WHO data shows that 5.5 billion doses have been given out so far – but 80% have been in middle-to-upper income countries.

According to the WHO: “Offering booster doses to a large proportion of a population when many have not yet received even a first dose undermines the principle of national and global equity.

“Prioritising booster doses over speed and breadth in the initial dose coverage may also damage the prospects for global mitigation of the pandemic, with severe implications for the health, social and economic well-being of people globally.”

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Wealthier countries are encouraged to donate COVID vaccines to poorer ones through WHO and UNICEF’s COVAX programme.

But despite one billion doses being offered to other countries so far, WHO director-general Dr Tedros says fewer than 15% of them have “materialised”.

On 8 September, Dr Tedros called for a halt to any booster jab programmes until the end of the year to allow all countries to vaccinate at least 40% of their populations.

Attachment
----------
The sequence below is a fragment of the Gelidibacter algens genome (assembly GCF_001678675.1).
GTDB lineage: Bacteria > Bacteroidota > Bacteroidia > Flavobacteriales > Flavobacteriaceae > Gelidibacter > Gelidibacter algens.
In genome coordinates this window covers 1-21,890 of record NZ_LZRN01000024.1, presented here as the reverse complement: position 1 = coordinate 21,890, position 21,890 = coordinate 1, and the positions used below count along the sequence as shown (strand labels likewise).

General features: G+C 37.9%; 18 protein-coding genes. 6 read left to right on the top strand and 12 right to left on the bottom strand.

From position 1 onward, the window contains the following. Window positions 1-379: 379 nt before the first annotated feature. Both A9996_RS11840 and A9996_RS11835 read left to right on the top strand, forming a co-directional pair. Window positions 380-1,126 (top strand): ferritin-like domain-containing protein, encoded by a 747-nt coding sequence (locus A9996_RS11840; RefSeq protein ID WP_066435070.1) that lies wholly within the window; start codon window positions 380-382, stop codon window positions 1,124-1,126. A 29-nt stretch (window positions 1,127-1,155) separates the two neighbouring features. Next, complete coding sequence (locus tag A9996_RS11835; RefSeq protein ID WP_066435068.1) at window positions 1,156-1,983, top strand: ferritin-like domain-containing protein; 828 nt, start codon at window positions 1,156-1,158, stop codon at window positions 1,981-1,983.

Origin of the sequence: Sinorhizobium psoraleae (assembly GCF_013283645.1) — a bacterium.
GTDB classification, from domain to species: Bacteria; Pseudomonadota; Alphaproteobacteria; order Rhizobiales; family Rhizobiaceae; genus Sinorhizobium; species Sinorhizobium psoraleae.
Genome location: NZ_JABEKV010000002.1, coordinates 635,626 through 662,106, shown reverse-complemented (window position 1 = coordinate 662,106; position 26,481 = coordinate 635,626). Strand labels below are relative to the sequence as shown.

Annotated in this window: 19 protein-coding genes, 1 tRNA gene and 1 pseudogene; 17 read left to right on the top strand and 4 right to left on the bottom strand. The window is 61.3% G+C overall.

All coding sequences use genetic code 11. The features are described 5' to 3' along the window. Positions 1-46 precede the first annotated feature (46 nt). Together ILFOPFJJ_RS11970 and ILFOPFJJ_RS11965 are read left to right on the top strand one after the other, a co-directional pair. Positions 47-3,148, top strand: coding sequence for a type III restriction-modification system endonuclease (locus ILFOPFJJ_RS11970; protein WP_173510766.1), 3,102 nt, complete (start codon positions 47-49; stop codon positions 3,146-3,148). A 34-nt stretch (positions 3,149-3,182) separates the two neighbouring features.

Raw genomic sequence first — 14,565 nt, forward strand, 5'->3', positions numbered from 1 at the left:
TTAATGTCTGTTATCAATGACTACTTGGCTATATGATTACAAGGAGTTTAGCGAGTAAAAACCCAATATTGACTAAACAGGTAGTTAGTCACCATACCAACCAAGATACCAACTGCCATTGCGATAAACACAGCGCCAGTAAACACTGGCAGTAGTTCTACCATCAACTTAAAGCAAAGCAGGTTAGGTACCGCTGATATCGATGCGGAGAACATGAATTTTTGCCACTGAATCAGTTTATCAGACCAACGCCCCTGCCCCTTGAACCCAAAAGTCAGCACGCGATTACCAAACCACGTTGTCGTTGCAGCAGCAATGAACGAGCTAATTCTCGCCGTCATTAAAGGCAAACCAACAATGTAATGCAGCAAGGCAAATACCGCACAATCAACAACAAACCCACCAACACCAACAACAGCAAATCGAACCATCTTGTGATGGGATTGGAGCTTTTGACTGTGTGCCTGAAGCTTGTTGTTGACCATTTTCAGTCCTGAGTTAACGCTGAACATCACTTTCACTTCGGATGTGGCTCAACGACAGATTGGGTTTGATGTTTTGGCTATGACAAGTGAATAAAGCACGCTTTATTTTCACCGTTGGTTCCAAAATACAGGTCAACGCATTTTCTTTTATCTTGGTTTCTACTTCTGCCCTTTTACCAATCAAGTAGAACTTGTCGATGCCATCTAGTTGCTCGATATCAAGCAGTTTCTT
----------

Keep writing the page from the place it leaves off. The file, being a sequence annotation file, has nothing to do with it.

He added that he is “appalled” at claims by vaccine manufacturers that global supply can cover third jabs – while others have had none.

“I will not stay silent when companies and countries that control the global supply of vaccines think the world’s poor should be satisfied with leftovers,” he said.

What about the most vulnerable?

Although it’s undecided on the overall efficacy of booster vaccines, WHO says that any third jab rollout should be “firmly evidence-driven and targeted to the population groups in greatest need”.

It says that boosters could be considered if studies show protection from two doses is waning and if new COVID variants are able to bypass vaccines.